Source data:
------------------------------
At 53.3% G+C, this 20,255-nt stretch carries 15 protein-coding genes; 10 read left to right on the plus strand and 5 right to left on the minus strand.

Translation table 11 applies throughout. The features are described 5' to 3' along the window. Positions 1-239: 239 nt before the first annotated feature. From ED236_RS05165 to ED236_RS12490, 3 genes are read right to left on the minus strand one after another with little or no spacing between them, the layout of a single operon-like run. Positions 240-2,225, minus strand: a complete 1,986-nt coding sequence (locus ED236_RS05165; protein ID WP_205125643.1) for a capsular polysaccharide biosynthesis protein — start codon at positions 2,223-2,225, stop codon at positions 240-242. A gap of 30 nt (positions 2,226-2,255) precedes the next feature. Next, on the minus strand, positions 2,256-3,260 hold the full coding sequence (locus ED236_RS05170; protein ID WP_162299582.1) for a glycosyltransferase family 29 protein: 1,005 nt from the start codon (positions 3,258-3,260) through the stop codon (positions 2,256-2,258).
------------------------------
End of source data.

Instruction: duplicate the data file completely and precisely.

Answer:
At 53.3% G+C, this 20,255-nt stretch carries 15 protein-coding genes; 10 read left to right on the plus strand and 5 right to left on the minus strand.

Translation table 11 applies throughout. The features are described 5' to 3' along the window. Positions 1-239: 239 nt before the first annotated feature. From ED236_RS05165 to ED236_RS12490, 3 genes are read right to left on the minus strand one after another with little or no spacing between them, the layout of a single operon-like run. Positions 240-2,225, minus strand: a complete 1,986-nt coding sequence (locus ED236_RS05165; protein ID WP_205125643.1) for a capsular polysaccharide biosynthesis protein — start codon at positions 2,223-2,225, stop codon at positions 240-242. A gap of 30 nt (positions 2,226-2,255) precedes the next feature. Next, on the minus strand, positions 2,256-3,260 hold the full coding sequence (locus ED236_RS05170; protein ID WP_162299582.1) for a glycosyltransferase family 29 protein: 1,005 nt from the start codon (positions 3,258-3,260) through the stop codon (positions 2,256-2,258).